The little bit of information commonly known about mesothelioma is contradictory. Most people know it is an aggressive and deadly form of cancer, but it also has a reputation for growing slowly.
Those who have worked with asbestos or who love someone who worked in a career with asbestos exposure may worry about this deadly and debilitating cancer of the organ linings. How fast does it grow, and how soon will you need to start worrying about possible symptoms after environmental or professional exposure to asbestos?
In its early development, mesothelioma grows slowly
Many people don’t learn about the health consequences of their work with asbestos until long after they have moved on professionally. In fact, many people only get diagnosed with mesothelioma after retirement.
Research shows that it typically takes between 20 and 50 years for mesothelioma to present noticeable symptoms in those with asbestos exposure. Workers and their loved ones will need to continue watching for warning signs of mesothelioma for decades after someone retires or moved on to a safer profession.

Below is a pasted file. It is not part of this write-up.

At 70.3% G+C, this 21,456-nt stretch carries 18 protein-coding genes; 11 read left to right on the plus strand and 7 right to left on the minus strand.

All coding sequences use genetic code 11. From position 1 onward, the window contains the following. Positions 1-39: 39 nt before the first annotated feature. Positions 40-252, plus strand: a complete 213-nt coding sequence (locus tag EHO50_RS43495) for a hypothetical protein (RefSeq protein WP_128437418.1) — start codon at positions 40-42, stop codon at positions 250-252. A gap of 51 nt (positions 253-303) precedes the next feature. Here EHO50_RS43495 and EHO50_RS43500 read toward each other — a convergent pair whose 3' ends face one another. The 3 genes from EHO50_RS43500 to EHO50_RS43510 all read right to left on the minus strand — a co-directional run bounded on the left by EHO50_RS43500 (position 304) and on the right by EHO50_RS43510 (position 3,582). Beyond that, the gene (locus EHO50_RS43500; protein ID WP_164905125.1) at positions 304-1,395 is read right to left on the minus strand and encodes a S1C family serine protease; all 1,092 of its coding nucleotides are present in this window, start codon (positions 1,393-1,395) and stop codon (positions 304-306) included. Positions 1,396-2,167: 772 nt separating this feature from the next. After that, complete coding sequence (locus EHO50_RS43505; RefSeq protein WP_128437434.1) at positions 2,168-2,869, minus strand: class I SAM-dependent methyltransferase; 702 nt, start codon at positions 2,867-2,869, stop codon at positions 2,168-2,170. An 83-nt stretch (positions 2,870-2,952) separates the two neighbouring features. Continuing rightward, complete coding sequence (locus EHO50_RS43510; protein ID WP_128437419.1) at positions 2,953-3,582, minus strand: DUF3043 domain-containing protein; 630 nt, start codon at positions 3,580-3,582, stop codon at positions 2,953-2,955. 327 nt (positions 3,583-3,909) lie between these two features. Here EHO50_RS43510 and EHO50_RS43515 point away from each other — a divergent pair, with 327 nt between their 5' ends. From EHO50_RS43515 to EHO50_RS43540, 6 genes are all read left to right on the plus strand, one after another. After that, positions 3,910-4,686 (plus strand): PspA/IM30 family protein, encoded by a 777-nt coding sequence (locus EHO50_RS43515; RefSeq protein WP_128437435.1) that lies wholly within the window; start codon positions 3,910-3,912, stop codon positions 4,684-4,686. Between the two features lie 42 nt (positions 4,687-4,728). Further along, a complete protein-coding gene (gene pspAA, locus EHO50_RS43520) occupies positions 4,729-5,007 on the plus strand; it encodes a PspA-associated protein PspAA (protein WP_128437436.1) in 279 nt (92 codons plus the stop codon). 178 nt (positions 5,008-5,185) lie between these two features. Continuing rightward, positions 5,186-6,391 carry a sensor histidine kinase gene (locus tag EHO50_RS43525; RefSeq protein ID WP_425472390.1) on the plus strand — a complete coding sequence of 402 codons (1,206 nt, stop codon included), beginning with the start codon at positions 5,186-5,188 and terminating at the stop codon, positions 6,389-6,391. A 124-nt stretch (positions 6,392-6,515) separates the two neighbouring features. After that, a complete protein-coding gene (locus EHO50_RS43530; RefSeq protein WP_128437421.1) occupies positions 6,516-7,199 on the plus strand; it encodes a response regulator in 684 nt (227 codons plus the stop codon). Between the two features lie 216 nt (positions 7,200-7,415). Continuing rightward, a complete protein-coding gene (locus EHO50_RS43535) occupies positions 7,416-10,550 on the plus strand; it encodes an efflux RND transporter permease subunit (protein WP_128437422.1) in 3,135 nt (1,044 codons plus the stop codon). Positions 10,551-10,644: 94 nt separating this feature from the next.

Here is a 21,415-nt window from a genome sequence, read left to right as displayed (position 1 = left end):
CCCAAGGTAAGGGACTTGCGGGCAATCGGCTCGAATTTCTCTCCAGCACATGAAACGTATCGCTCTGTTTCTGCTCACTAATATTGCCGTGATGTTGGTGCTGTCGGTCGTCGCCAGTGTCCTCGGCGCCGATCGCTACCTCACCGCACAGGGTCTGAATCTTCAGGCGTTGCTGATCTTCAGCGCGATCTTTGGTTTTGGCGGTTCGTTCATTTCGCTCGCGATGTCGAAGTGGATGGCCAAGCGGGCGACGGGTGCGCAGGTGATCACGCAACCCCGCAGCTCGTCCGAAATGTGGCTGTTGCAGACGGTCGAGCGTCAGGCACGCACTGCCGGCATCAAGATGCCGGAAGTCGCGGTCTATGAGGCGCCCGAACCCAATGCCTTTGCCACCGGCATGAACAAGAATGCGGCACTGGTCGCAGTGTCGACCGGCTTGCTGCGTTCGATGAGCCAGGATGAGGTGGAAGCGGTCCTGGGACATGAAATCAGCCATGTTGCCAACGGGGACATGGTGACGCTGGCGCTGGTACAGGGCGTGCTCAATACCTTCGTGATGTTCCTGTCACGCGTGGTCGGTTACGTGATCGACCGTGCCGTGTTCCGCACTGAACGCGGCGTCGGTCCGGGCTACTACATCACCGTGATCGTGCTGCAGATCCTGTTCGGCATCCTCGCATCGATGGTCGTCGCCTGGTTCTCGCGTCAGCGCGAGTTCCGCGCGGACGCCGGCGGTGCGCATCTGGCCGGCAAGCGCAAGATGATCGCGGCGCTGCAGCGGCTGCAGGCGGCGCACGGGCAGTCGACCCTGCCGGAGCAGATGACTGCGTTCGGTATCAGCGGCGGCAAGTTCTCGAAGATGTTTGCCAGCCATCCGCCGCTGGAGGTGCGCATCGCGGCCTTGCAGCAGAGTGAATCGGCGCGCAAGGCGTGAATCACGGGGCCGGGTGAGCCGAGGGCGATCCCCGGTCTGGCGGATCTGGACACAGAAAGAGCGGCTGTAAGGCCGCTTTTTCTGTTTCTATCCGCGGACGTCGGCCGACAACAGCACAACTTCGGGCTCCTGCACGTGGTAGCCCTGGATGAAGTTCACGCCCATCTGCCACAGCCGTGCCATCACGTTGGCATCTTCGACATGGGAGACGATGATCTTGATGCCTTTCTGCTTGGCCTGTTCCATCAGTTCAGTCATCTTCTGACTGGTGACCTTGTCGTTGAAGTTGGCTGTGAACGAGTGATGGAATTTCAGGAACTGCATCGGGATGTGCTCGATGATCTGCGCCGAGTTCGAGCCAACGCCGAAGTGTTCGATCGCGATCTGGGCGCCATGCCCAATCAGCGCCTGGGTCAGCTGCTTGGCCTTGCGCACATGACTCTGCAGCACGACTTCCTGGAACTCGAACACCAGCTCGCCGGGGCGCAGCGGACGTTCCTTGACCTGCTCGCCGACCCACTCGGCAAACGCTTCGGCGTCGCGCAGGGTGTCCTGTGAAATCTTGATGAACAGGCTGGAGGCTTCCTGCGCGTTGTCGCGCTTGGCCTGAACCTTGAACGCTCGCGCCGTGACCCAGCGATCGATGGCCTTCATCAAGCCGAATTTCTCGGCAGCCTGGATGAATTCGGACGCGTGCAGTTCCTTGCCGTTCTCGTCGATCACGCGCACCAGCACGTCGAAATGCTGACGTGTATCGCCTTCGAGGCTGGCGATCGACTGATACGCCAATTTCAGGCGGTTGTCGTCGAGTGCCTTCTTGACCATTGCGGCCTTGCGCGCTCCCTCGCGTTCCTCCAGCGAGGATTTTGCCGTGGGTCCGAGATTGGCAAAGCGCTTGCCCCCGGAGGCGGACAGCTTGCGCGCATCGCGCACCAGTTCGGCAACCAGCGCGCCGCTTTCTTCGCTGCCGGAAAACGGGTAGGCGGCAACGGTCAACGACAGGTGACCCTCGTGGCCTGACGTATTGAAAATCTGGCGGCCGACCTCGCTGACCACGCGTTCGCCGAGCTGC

Once established, mesothelioma is an aggressive cancer
The medical professionals and researchers who study cancer will provide certain statistics about how aggressive or deadly different forms of cancer are. The five-year survival rates for those diagnosed with a specific cancer can give individuals a good idea about how quickly the cancer may spread and how aggressively they need to pursue treatment.
Unfortunately, for those with mesothelioma, the five-year survival rate is quite low. Though there is a wide spread of survival rates across the various presentations of mesothelioma, the average is only 10%. Only one in 10 people who get diagnosed with mesothelioma will still be alive five years after that diagnosis. Those with localized mesothelioma have the highest five-year survival rate at 18%. Those with distant mesothelioma which has spread across the body have a 7% five-year survival rate.
Those recently diagnosed with mesothelioma and those supporting a loved one coping with this diagnosis may need to consider the financial implications of such an aggressive form of cancer. Seeking compensation is often necessary to connect someone who has asbestos-related mesothelioma with medical care and reduce the impact of their illness on the people they love.